Romney opposes tariffs, says let states decide on guns, school safety

Senate candidate Mitt Romney speaks to a small crowd in Lehi. (Photo: KUTV)

(KUTV) - Tariffs and guns---Mitt Romney has taken a firm stand on one and said the let the states decide on the other.

“Tariffs, by and large, are not going to be good for people here in Utah,” said Romney in a 2News interview on Thursday in Lehi. “Tariffs mean that prices of goods we buy here are going to be more expensive.”

His comments came a couple of hours before President Trump signed orders to impose a 25% tariff on steel coming into the country and a 10% tariff on aluminum imports.

The president exempted Mexico and Canada, at least for now, while both countries are in talks with the U.S. to rework the North American Free Trade Agreement.

He said the orders are about fairness in trade and will lead to more jobs in more domestic mills, while others predicted the tariffs could spark a trade war that will hurt the U.S. economy.

Labor unions and the CEO of Nucor Steel, which has operations in northern Utah, reportedly support the new tariffs.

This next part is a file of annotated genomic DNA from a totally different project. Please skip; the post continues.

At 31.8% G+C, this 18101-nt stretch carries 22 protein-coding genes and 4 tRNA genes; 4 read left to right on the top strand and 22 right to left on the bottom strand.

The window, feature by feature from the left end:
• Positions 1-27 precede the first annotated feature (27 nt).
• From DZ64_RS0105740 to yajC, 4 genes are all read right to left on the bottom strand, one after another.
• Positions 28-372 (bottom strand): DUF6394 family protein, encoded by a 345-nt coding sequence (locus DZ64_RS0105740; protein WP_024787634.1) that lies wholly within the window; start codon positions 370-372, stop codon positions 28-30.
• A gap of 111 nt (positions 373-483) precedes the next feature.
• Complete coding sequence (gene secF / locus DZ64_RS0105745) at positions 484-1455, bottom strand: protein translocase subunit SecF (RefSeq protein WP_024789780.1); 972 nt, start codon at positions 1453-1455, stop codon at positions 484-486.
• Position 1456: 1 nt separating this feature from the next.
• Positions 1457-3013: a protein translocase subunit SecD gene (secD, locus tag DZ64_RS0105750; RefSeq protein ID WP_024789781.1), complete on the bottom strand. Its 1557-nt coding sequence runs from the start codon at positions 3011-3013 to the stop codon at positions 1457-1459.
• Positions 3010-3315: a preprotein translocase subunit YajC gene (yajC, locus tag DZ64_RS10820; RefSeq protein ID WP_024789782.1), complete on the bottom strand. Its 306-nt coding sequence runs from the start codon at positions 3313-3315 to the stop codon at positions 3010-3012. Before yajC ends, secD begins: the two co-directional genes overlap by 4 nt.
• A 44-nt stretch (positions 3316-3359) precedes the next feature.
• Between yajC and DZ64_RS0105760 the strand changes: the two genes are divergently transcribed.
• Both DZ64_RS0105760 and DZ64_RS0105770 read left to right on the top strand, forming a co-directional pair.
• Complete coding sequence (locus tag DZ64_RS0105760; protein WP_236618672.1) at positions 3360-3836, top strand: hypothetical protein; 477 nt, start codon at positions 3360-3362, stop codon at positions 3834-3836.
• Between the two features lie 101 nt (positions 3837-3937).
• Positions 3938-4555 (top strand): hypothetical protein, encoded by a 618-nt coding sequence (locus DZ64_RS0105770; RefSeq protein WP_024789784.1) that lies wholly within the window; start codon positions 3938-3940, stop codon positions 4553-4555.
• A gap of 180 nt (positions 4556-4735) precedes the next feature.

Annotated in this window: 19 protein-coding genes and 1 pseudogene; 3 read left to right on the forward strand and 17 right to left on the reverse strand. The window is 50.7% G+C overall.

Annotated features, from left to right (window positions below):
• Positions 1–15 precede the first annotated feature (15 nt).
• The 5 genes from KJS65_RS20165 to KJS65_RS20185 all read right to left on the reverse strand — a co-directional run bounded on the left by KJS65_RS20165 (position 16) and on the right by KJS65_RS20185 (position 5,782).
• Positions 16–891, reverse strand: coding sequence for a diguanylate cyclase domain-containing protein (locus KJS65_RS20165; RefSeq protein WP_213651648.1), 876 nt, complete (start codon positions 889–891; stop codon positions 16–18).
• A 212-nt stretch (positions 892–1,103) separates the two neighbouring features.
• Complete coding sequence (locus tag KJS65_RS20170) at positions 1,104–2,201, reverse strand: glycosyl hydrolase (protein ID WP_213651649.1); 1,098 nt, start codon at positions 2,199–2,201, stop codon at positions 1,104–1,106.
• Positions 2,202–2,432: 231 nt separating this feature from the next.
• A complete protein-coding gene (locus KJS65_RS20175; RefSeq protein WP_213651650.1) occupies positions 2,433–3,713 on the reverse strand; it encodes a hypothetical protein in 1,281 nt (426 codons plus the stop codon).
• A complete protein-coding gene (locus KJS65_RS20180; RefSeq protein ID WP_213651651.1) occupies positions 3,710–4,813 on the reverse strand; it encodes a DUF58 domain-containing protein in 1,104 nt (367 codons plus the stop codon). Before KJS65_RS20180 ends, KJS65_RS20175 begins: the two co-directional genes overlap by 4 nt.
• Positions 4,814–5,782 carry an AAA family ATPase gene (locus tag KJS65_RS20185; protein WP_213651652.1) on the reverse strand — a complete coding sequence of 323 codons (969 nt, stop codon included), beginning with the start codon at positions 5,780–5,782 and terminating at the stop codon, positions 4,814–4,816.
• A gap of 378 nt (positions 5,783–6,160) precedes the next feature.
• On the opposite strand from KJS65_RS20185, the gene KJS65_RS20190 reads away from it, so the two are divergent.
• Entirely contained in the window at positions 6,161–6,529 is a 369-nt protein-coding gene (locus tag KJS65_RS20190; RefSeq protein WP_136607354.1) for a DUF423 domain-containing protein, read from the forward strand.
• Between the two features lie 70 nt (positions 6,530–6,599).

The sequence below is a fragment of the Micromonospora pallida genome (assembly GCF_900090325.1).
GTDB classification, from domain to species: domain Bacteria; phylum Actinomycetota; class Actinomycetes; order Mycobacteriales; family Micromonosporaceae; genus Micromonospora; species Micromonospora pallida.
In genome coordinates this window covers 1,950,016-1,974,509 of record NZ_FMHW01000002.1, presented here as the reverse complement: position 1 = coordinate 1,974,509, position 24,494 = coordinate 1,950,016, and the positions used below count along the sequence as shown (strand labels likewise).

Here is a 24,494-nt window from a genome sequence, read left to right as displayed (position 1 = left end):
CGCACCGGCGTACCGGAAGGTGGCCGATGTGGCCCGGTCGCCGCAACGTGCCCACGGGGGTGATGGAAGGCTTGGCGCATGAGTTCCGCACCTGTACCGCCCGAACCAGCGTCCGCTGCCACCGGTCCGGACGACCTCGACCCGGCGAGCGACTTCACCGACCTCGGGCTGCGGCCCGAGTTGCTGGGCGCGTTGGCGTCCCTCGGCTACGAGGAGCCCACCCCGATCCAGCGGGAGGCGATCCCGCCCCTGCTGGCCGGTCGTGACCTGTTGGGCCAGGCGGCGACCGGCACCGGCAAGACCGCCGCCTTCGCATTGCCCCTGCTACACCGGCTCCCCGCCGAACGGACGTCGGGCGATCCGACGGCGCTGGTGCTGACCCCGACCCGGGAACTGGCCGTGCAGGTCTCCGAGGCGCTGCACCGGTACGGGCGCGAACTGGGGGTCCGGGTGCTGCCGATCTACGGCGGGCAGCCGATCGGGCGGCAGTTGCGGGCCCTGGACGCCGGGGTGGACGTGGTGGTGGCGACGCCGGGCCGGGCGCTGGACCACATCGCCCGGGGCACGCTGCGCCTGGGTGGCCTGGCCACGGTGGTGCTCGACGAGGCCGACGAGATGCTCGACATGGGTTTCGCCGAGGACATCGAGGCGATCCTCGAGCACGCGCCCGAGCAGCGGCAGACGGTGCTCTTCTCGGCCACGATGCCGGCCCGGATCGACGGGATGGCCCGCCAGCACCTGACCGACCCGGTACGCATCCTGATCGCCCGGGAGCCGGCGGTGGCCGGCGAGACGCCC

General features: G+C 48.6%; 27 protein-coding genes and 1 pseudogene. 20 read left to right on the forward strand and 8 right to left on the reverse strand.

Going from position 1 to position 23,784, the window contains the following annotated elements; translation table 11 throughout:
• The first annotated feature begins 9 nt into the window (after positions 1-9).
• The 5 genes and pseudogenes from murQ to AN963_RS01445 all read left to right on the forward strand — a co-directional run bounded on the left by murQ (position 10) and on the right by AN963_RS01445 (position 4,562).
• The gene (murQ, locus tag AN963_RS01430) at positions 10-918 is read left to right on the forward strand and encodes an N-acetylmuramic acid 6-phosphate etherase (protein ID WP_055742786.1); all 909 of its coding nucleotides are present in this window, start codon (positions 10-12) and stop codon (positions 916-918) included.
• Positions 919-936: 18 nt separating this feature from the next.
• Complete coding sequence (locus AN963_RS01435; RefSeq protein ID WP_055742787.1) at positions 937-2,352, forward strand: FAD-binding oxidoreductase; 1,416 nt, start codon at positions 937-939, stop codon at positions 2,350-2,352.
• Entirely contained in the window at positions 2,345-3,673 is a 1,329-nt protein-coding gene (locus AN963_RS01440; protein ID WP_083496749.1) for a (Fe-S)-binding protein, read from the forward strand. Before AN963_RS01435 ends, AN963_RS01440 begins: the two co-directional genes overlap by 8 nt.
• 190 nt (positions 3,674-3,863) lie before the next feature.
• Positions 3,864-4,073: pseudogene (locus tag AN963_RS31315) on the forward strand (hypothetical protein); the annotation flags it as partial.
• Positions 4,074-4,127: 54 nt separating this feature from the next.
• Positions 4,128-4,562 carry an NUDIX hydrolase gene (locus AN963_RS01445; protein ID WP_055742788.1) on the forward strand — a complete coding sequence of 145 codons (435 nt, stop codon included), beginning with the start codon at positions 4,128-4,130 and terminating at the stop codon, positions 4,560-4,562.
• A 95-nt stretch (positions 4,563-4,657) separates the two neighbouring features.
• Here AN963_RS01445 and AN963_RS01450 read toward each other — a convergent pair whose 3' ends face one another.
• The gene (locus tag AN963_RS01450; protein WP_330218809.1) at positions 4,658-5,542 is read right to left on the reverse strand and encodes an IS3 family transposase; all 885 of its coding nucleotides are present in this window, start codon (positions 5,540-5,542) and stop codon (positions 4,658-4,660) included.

Romney said Utah exports more than it imports, and that if a company or country is “not playing fair, then having a tariff that goes after them makes sense.” He cited a recent tariff on solar panels coming from China as an example.

On guns and school safety, another issue prompting debate across the country in the wake of the Florida shooting, Romney maintained the federal government has a role in firearms background checks, but that states should take the lead.

“Florida can do what’s right for Florida,” he said. “Utah can do what’s right for Utah.”

In Florida, lawmakers passed legislation this week which would reportedly raise the age to buy a gun to 21, mandate a three day waiting period, ban ‘bump stocks,’ and give police more power to take guns away from people deemed to be a threat.

The last provision was proposed here in Utah, but the bill died in a legislative committee.

“Do you have a position on raising the age to 21 to buy a gun?” 2News asked Romney.

“Again, each state is going to decide what’s right for their own citizens,” he replied, adding during an audience question and answer session at the Lehi Legacy Rec Center, “with regard to gun laws, and school safety and school access, I’d rather have the Legislature in Utah make informed decisions.”

Gun owner Annie Pearson came to see and listen to Romney, said she likes him, but is not certain she will vote for him in the race for U.S. Senate.

“What did you think of his answer on guns?” asked 2News.

“I thought it was good, maybe a little vague for what I was looking for,” she said.

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